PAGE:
On the other hand, the ingestion of pistachios can cause the onset of allergic reactions, triggering anaphylaxis with even fatal effects [153,154]. Currently, pistachio allergy is also under investigation for its relationship with cashew allergy. Five pistachio proteins (Pis v 1, Pis v 2, Pis v 3, Pis v 4 and Pis v 5) were officially defined as food allergens by the World Health Organization [145,155]. Among them, Pis v 4 was recognized as an iron/manganese superoxide dismutase, whereas the other four allergens belong to the group of seed storage proteins, namely Pis v 1 (2S albumin), Pis v 3 (7S globulins or vicilins), Pis v 2, and Pis v 5 (11S globulins or legumins) [145,155]. As previously mentioned, pistachios and cashews, belonging to the same family, share a similar protein expression profile and the expected cross-reactivity of IgE binding proteins has been confirmed by several studies [156,157,158,159].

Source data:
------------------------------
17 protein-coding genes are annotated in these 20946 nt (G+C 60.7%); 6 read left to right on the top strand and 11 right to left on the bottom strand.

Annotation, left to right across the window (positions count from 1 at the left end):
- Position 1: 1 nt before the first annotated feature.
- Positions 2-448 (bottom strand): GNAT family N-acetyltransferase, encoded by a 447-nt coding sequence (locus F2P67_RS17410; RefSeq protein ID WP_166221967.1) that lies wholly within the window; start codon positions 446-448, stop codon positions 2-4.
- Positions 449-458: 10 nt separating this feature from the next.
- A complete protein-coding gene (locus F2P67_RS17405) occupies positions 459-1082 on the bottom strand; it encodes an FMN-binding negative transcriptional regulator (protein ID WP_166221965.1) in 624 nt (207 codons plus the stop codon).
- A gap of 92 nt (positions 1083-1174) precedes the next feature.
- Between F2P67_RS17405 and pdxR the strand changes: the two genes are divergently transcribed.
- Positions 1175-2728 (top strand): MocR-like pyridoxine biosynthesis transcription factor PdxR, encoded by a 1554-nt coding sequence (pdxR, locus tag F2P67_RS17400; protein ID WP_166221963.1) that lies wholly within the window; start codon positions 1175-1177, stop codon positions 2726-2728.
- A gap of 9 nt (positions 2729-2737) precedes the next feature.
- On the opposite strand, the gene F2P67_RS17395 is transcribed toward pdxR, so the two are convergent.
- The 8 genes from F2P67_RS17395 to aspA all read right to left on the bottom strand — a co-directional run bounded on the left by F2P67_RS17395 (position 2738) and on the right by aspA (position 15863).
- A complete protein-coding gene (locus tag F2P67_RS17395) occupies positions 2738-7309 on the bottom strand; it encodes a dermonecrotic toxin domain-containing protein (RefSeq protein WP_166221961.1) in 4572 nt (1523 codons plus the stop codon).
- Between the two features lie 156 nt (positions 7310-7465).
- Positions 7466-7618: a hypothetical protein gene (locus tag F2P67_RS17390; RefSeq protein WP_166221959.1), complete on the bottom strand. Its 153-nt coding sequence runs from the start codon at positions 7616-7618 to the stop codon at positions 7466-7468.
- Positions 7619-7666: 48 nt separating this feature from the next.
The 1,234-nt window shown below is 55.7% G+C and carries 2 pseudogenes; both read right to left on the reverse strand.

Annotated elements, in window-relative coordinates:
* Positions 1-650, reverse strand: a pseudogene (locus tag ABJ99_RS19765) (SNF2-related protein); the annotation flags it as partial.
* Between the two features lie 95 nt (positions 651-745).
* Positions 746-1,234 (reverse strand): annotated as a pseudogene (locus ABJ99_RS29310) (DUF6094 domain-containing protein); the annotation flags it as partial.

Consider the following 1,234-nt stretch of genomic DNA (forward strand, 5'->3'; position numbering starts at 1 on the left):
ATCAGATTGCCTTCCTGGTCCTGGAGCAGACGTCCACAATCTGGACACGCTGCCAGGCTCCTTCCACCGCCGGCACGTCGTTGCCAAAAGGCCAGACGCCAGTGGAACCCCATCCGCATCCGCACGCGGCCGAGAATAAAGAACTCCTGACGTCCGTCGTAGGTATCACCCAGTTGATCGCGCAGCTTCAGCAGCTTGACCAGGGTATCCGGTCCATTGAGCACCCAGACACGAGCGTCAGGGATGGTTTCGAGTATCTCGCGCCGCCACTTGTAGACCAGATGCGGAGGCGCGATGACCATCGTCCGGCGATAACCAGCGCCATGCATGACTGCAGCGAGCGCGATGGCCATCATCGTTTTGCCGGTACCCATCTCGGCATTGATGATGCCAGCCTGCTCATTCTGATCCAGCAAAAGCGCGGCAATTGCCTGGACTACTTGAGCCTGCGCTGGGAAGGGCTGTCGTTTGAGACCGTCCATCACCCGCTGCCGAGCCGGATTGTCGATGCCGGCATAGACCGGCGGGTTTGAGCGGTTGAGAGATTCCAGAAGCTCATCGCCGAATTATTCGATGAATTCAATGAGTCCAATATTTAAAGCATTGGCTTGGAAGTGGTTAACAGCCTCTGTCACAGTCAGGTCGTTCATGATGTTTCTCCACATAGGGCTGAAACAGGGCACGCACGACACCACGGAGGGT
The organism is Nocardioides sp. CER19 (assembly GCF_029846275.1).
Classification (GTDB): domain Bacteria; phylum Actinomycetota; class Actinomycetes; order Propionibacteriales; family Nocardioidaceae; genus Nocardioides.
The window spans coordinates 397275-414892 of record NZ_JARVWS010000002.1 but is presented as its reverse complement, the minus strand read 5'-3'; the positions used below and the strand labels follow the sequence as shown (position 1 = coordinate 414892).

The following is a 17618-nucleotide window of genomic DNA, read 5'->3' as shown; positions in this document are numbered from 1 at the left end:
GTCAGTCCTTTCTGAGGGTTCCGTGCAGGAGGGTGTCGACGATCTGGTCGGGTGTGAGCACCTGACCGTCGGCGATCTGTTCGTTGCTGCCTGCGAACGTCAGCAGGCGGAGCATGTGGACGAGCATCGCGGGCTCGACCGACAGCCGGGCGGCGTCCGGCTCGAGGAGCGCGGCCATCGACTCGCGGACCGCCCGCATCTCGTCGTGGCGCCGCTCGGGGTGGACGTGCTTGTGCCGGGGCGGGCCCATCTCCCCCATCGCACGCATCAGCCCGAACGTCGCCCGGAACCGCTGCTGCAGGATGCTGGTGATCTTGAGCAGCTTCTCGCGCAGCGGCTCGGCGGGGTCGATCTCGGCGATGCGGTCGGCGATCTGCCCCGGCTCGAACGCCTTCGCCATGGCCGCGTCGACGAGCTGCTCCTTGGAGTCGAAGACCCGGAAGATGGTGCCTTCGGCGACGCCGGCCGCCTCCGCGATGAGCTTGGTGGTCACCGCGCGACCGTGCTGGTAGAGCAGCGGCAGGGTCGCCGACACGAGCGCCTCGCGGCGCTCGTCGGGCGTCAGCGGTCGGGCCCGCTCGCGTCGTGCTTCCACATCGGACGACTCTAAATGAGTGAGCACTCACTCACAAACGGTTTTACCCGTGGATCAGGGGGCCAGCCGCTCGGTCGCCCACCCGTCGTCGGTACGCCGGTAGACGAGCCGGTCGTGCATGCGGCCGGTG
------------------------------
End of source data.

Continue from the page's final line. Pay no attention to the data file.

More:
In fact, the Pis v 1.0101 isoform of Pis v 1 shares part of its sequence with Ana o 3, a 2S cashew albumin. In particular, three tryptic peptides (ECCQELQEVDR, CQNLEQMVR, and ELYETASELPR) of Pis v 1 were found to be homologous to peptides of Ana o 3 from cashew [145]. Pis v 2 has 2 isoforms, Pis v 2.0101, and Pis v 2.0201, that show 48% and 46% identity, respectively, compared to the cashew legumin Ana o 2. Pis v 5, more closely related to Ana o 2 (79% amino sequence identity), shares the amino acid sequence at 52% and 51%, respectively, with proteins Pis v 2.0101 and Pis v 2.0201. Pis v 3 shares 80% amino acid sequence with cashew vicilin, Ana o 1, as well as a common sequential IgE epitope [132], which explains the high IgE cross-reactivity observed between these two proteins [133]. Rouge et al. as confirmation of the high homology between Pis v 3 and Ana o 1, identified an epitope in Pis v 3 (DEEQEEEDENPYVFED) that is almost identical to one epitope in Ana o 1 (DEAEEEDENPYVFED). Pis v 4 instead showed an 88% identity to manganese superoxide dismutases from latex, suggesting a further potential IgE cross-reactivity, but further studies on clinical relevance are needed [160].